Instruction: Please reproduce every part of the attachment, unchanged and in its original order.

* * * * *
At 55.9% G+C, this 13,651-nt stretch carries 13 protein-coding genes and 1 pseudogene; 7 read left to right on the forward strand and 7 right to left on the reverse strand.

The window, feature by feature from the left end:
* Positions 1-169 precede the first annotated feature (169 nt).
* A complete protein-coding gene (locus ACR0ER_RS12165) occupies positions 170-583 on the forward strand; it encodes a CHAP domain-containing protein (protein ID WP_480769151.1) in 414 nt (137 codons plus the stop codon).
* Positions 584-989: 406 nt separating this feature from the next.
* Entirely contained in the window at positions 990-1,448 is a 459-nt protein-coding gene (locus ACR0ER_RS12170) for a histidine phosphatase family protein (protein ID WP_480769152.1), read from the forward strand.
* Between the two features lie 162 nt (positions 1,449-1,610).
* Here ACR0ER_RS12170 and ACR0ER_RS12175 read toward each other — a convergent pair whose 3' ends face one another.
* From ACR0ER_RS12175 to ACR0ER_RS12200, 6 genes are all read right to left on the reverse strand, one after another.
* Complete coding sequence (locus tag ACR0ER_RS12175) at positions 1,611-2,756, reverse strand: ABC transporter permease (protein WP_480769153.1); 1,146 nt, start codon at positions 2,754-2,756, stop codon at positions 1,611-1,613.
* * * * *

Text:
At 55.9% G+C, this 13,651-nt stretch carries 13 protein-coding genes and 1 pseudogene; 7 read left to right on the forward strand and 7 right to left on the reverse strand.

The window, feature by feature from the left end:
* Positions 1-169 precede the first annotated feature (169 nt).
* A complete protein-coding gene (locus ACR0ER_RS12165) occupies positions 170-583 on the forward strand; it encodes a CHAP domain-containing protein (protein ID WP_480769151.1) in 414 nt (137 codons plus the stop codon).
* Positions 584-989: 406 nt separating this feature from the next.
* Entirely contained in the window at positions 990-1,448 is a 459-nt protein-coding gene (locus ACR0ER_RS12170) for a histidine phosphatase family protein (protein ID WP_480769152.1), read from the forward strand.
* Between the two features lie 162 nt (positions 1,449-1,610).
* Here ACR0ER_RS12170 and ACR0ER_RS12175 read toward each other — a convergent pair whose 3' ends face one another.
* From ACR0ER_RS12175 to ACR0ER_RS12200, 6 genes are all read right to left on the reverse strand, one after another.
* Complete coding sequence (locus tag ACR0ER_RS12175) at positions 1,611-2,756, reverse strand: ABC transporter permease (protein WP_480769153.1); 1,146 nt, start codon at positions 2,754-2,756, stop codon at positions 1,611-1,613.